United Kingdom

Coalition parties suffer further defeat


Published

The ruling coalition parties took a further hammering in a parliamentary by-election yesterday and again to the United Kingdom Independence Party (UKIP).

In the Rochester and Strood by-election, in the south-eastern county of Kent, the main coalition partner Conservative Party lost to UKIP who won with a majority of 2,920. The UKIP candidate was the previous Conservative MP, Mark Reckless, who defected to UKIP on 27th September.

Although the loss of the seat will be a blow to Prime Minister David Cameron and the Conservatives, it is all the more worrying because a general election is scheduled for May 2015, just six months away.

In the by-election the Conservative vote dropped by 14.4% to just 34.8%. UKIP, who had not contested the seat in the 2010 general election, took 42.1% of the vote.

The Conservatives lost the Clacton by-election to UKIP on 9th October to UKIP and the main opposition Labour Party almost lost the Heywood and Middleton by-election to UKIP on the same day.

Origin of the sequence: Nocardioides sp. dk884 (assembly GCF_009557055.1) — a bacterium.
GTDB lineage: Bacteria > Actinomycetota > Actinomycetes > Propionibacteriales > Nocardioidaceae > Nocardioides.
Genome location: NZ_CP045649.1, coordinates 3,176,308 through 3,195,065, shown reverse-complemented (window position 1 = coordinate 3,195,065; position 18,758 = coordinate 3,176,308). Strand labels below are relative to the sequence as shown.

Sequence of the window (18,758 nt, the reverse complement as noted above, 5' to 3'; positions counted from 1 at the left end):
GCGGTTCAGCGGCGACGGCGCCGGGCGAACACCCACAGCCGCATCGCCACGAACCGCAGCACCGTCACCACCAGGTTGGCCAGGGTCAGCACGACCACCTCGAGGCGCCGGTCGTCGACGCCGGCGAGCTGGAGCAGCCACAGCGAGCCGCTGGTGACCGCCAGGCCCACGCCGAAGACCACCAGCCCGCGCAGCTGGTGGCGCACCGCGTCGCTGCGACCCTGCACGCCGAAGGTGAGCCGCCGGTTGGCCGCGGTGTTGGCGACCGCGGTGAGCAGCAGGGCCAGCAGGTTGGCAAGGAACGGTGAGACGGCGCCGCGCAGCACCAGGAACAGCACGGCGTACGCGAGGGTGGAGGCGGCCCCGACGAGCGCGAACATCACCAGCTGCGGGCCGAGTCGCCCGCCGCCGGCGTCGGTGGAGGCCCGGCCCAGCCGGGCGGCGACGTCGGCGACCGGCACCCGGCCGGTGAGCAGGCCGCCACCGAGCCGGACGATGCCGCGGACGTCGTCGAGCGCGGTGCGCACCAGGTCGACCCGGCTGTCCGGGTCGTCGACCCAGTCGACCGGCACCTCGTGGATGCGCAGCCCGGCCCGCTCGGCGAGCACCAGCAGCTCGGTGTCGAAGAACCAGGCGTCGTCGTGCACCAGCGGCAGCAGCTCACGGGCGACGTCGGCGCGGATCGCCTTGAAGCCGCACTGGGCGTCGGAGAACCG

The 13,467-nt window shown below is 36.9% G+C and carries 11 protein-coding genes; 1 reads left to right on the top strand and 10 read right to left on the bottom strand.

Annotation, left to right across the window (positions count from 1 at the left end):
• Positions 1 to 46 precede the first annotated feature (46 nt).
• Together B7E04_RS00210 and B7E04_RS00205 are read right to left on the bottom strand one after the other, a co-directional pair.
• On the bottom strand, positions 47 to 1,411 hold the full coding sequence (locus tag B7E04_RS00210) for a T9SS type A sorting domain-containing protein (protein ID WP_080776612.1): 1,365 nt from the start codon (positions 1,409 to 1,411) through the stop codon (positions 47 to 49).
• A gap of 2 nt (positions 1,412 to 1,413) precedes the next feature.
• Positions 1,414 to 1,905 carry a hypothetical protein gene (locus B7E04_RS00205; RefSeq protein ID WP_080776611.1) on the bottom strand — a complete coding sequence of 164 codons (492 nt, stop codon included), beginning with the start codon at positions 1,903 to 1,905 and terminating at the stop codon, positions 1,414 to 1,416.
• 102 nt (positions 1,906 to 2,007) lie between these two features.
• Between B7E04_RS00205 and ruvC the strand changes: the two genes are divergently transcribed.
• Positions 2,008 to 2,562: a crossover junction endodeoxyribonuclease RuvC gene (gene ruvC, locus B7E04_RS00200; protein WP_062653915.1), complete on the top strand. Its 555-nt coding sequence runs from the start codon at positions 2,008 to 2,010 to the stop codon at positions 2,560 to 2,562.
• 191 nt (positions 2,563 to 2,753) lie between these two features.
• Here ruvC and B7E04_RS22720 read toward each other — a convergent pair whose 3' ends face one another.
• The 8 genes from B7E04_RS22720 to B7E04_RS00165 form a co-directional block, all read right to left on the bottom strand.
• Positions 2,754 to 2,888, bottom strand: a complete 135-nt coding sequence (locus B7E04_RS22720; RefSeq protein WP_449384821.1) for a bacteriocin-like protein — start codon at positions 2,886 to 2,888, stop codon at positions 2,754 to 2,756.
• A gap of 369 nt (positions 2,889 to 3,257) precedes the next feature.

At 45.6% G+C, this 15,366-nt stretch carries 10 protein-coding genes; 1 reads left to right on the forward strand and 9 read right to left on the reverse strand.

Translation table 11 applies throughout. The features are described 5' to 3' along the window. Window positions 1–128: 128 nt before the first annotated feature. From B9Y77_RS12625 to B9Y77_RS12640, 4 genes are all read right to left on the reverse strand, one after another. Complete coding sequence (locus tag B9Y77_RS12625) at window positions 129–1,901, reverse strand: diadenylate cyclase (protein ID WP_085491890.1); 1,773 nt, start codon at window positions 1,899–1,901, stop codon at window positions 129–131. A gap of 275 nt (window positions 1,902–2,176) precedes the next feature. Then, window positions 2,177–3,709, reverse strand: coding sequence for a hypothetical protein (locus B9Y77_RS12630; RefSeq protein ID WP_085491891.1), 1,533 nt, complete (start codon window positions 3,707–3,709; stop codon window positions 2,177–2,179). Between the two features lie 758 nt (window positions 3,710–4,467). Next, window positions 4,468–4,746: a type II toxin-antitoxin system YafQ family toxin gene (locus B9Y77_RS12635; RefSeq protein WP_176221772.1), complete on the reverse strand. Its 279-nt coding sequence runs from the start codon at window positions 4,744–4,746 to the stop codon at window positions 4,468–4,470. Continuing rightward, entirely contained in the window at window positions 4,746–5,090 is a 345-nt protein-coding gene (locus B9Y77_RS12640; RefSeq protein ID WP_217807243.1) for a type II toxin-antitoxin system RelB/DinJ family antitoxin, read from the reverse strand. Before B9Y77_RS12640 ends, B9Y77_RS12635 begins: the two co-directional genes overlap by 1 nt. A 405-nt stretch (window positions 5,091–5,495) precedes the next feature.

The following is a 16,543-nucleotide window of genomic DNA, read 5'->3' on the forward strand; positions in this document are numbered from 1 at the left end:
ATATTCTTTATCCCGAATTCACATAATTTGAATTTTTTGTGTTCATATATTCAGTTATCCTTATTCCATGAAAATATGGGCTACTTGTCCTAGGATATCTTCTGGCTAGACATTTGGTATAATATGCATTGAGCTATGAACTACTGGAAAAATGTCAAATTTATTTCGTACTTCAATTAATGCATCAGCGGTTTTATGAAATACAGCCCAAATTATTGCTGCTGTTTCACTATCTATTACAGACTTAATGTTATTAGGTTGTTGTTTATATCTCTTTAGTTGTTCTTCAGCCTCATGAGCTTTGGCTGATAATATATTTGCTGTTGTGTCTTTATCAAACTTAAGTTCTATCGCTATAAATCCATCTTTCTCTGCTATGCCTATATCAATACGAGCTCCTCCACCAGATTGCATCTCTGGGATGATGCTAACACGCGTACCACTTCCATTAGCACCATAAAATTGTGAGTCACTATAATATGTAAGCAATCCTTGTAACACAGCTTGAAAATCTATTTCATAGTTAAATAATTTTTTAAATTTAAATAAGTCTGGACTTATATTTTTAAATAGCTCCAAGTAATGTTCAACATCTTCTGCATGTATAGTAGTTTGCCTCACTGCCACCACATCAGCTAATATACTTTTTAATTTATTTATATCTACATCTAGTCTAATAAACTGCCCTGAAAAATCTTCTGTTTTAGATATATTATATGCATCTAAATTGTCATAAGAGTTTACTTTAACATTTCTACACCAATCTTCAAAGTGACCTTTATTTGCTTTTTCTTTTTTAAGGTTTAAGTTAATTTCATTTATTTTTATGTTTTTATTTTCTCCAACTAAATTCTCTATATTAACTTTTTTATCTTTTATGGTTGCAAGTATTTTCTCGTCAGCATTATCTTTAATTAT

The Conservatives’ coalition partner, the Liberal Democrats, did even worse yesterday and dropped 15.5% to just 0.87% of the vote. The seat, the boundaries of which had been redrawn before the 2010 election, had, at one time, been a Labour seat. The Labour Party also did badly in the by-election dropping 11.7% to just 16.8%.

Although UKIP has set itself up as the anti-establishment party and a repository for the ‘none of the above’ vote and can therefore be expected to do well in by-elections, they are gaining a momentum which some sources say could win them as many as 25 seats in the general election.

Prime Minister Cameron and the Conservative Party are now bracing themselves for further defections from within their parliamentary ranks. The Conservatives have been losing ordinary members to UKIP at an alarming rate whilst the Labour Party, under the leadership of Ed Miliband, is also losing supporters.

The latest YouGov opinion poll for the Sun newspaper asking about voting intentions for the general election puts the Conservatives on 34% (36.1% in 2010), Labour on 33% (29%), UKIP on 15% (3.1%) and the Liberal Democrats on 7% (23%). The Greens, who had 0.9% support in 2010, are currently on 6% support.

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